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Thoughts From Abbott’s Inbox Nov. 10th, 2023

I’m off today, getting ready to drive to State College, PA, to watch the Nittany Lions play “that Team up north” tomorrow.  A college buddy of mine has had Penn State season tickets since his daughter started there six years ago.  She’s graduated but he now has a son there, so he kept the tickets.  Each time we (two from Ohio, one from Massachusetts, and the Pennsylvanian) go to a game together, the host Nittany Lion fan says “I need to find a game where you guys could actually cheer for Penn State”.  So, last year we decided on the Michigan game, because there’s nobody we’d rather see lose!

 

It’s been a quiet week in the inbox (aside from work-related emails), but I was able to scrounge up articles on AI surveillance cameras, cyber insurance, the letter ‘R’ (not Sesame Street) and more.  Enjoy!

Something about ...

Veterans Day

I would imagine that I’ve shared the above pic in the past, but since I can’t recall, I’ll do it again today in honor of Veterans Day.  The guy in the middle sitting on the wing of the downed Nazi fighter is my dad, who fought in WWII, and happened to be Officer of the Day at his British airbase on June 6, 1944. 

 

When our son spent a high school summer in France, living with a host family, he texted asking for pictures of grandpa from the war.  I sent him this one, and as it was the first day of his stay and the language barrier was still in place, his host family thought that Jimmy’s grandfather was a Nazi.  Panic ensued and I had to quickly send other photos proving that he was one of the good guys!

 

Anyhow, happy Veterans Day to all (including three of our Ashton teammates) and thank you for your service).  In case you wondered, the day was created by a shoe repairman from Kansas, and became known as Veterans Day back in 1954.

Cyber Liability Coverage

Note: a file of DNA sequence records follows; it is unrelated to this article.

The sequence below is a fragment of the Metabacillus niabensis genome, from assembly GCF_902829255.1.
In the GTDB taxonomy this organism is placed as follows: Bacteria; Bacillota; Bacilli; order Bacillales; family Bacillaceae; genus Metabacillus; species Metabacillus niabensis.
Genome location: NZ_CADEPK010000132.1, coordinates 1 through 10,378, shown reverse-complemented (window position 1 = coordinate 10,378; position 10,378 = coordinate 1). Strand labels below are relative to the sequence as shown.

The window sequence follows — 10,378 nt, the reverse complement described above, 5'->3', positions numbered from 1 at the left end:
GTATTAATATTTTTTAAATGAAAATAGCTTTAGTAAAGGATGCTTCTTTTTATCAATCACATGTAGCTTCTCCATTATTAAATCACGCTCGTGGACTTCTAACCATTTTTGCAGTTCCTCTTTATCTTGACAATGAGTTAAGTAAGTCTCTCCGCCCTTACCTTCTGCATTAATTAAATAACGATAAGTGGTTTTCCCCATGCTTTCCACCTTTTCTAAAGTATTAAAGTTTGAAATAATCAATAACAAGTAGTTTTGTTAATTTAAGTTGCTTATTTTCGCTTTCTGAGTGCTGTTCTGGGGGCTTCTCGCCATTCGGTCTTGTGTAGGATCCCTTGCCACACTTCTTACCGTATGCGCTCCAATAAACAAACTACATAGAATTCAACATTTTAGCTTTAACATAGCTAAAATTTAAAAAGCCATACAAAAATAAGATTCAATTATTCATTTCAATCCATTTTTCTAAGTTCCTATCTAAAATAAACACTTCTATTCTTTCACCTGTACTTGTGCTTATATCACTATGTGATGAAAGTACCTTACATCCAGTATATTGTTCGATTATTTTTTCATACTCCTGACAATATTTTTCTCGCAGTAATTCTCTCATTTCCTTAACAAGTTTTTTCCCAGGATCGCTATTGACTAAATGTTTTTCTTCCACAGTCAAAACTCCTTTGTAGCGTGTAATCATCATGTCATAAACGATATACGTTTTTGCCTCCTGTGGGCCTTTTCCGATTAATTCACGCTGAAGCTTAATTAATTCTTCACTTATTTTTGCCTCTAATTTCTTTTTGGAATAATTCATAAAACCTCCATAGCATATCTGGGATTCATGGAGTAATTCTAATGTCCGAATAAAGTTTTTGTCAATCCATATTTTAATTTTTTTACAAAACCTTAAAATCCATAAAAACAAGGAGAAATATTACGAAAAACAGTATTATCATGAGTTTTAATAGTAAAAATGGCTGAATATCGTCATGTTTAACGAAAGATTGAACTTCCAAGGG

We regularly talk about the importance of cyber liability coverage, the fact that it’s getting harder to get (or keep), and the many simple steps that can be taken to ensure your coverage. While this article looks at it more from the perspective of the enterprise (lots of references to Chief Information Security Officers), it actually applies to all businesses. Whether you have somebody inside the organization dedicated to technology or need outside assistance, you have to have somebody focused on putting all the necessary measures in place.  And they can’t just check the boxes, assuming that your business has each measure (we’ve seen that done on more than one occasion).  

Burglars

Our last house in a nice suburb of Cleveland was broken into twice; once soon after Christmas (with lots of big boxes out on the tree lawn, waiting for the garbage truck) and in broad daylight, and the second time, late one evening while I was playing hockey and my wife was in bed. So, this article in which burglars provide their expertise on how to avoid being burgled jumped out at me.  

 

Everybody agrees that December is a good time of year to break into houses (check).  But there’s some dissent as to going after nice homes or less nice homes.  Alarms seem to be a good solution, although we got one after the first break in and it didn’t stop the second break in.  Light timers are good (check, check, check) and big dogs are better (check), but I guess not when they’re in a crate (no more crates for our dogs).  Read on for other suggestions from the experts…

AI Cameras and Surveillance

Drive down Lee Rd. in Cleveland Heights some night, and you’ll see plenty of blue lights on the telephone poles; Surveillance cameras due to crime.  Drive out Rt. 87 through Hunting Valley and you’ll see the same cameras.  The claim is that they’re used to track license plates of cars coming through town that have been involved in crimes in other communities.  How much surveillance is too much?  Interesting that in the same week I got the article about AI cameras being connected to one another, I also got an article about the mess that San Francisco has become. In one examplea street fight was caught on multiple cameras and by multiple sources, then pieced together.  

The Letter R

 

I can’t believe that I read an article (well, most of an article.  Actually, some of an article) about the letter R.  And watched a video about “crispy” Rs.  As far as I’m concerned, “r” is one of 26, but some evidently feel that you can learn a lot about “people, culture, and politics” based on how people pronounce “the weirdest letter”.

Real Estate

This piece is in theory about real estate, but it could also be about statistics and how they’re created/analyzed.  A loyal reader sent me a piece this morning about American homes getting “bigger and fancier” since the 70’s.  And while the average size declined between 2015 and 2020, it’s now been increasing.  This reminded me of a WSJ article I read a few months back, saying that home sizes (as well as number of bedrooms/bathrooms) has been decreasing.  So, who do you believe and how do you interpret the stats?

Nancy's Nuggets

Nancy was too busy creating marketing materials and content this week, and so left me hanging on this section…

I’m headed out the door.  Hope you are, too.

 

Have a great weekend and Go Bucks! 

Abbey

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